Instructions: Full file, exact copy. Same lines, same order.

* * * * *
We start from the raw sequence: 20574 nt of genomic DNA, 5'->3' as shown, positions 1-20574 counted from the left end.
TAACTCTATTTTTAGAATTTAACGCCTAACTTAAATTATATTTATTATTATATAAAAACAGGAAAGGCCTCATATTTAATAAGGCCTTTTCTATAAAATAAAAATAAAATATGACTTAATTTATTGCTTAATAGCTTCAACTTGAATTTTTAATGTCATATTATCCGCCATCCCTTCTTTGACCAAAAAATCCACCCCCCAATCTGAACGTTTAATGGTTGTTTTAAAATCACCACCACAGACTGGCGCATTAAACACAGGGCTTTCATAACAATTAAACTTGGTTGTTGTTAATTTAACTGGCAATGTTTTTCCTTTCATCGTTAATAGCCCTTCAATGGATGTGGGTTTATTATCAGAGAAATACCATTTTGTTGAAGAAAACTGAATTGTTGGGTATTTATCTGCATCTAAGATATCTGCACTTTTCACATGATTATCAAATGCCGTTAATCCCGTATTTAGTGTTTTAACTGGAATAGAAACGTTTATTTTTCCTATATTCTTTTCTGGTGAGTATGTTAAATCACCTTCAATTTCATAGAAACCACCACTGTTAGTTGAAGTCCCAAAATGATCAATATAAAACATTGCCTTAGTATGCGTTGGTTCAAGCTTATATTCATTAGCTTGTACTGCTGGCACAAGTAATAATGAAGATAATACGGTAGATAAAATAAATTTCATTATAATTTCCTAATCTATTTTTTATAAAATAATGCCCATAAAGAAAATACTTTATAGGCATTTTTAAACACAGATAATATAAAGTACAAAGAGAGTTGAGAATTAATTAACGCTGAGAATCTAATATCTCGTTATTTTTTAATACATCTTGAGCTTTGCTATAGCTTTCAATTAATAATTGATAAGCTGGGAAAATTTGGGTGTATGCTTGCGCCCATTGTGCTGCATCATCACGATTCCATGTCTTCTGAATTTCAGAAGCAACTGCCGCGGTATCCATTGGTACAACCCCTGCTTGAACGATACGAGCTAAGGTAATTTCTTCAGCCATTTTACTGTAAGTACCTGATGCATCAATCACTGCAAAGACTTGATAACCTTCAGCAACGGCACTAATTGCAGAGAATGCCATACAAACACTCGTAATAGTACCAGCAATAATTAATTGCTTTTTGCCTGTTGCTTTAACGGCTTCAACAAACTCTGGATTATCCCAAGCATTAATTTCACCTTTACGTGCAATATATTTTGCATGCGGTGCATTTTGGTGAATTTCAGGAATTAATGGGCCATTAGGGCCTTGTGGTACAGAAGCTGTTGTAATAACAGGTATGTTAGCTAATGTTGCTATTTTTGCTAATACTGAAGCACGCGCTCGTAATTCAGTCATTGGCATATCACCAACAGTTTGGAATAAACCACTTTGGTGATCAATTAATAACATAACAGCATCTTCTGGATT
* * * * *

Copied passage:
We start from the raw sequence: 20574 nt of genomic DNA, 5'->3' as shown, positions 1-20574 counted from the left end.
TAACTCTATTTTTAGAATTTAACGCCTAACTTAAATTATATTTATTATTATATAAAAACAGGAAAGGCCTCATATTTAATAAGGCCTTTTCTATAAAATAAAAATAAAATATGACTTAATTTATTGCTTAATAGCTTCAACTTGAATTTTTAATGTCATATTATCCGCCATCCCTTCTTTGACCAAAAAATCCACCCCCCAATCTGAACGTTTAATGGTTGTTTTAAAATCACCACCACAGACTGGCGCATTAAACACAGGGCTTTCATAACAATTAAACTTGGTTGTTGTTAATTTAACTGGCAATGTTTTTCCTTTCATCGTTAATAGCCCTTCAATGGATGTGGGTTTATTATCAGAGAAATACCATTTTGTTGAAGAAAACTGAATTGTTGGGTATTTATCTGCATCTAAGATATCTGCACTTTTCACATGATTATCAAATGCCGTTAATCCCGTATTTAGTGTTTTAACTGGAATAGAAACGTTTATTTTTCCTATATTCTTTTCTGGTGAGTATGTTAAATCACCTTCAATTTCATAGAAACCACCACTGTTAGTTGAAGTCCCAAAATGATCAATATAAAACATTGCCTTAGTATGCGTTGGTTCAAGCTTATATTCATTAGCTTGTACTGCTGGCACAAGTAATAATGAAGATAATACGGTAGATAAAATAAATTTCATTATAATTTCCTAATCTATTTTTTATAAAATAATGCCCATAAAGAAAATACTTTATAGGCATTTTTAAACACAGATAATATAAAGTACAAAGAGAGTTGAGAATTAATTAACGCTGAGAATCTAATATCTCGTTATTTTTTAATACATCTTGAGCTTTGCTATAGCTTTCAATTAATAATTGATAAGCTGGGAAAATTTGGGTGTATGCTTGCGCCCATTGTGCTGCATCATCACGATTCCATGTCTTCTGAATTTCAGAAGCAACTGCCGCGGTATCCATTGGTACAACCCCTGCTTGAACGATACGAGCTAAGGTAATTTCTTCAGCCATTTTACTGTAAGTACCTGATGCATCAATCACTGCAAAGACTTGATAACCTTCAGCAACGGCACTAATTGCAGAGAATGCCATACAAACACTCGTAATAGTACCAGCAATAATTAATTGCTTTTTGCCTGTTGCTTTAACGGCTTCAACAAACTCTGGATTATCCCAAGCATTAATTTCACCTTTACGTGCAATATATTTTGCATGCGGTGCATTTTGGTGAATTTCAGGAATTAATGGGCCATTAGGGCCTTGTGGTACAGAAGCTGTTGTAATAACAGGTATGTTAGCTAATGTTGCTATTTTTGCTAATACTGAAGCACGCGCTCGTAATTCAGTCATTGGCATATCACCAACAGTTTGGAATAAACCACTTTGGTGATCAATTAATAACATAACAGCATCTTCTGGATT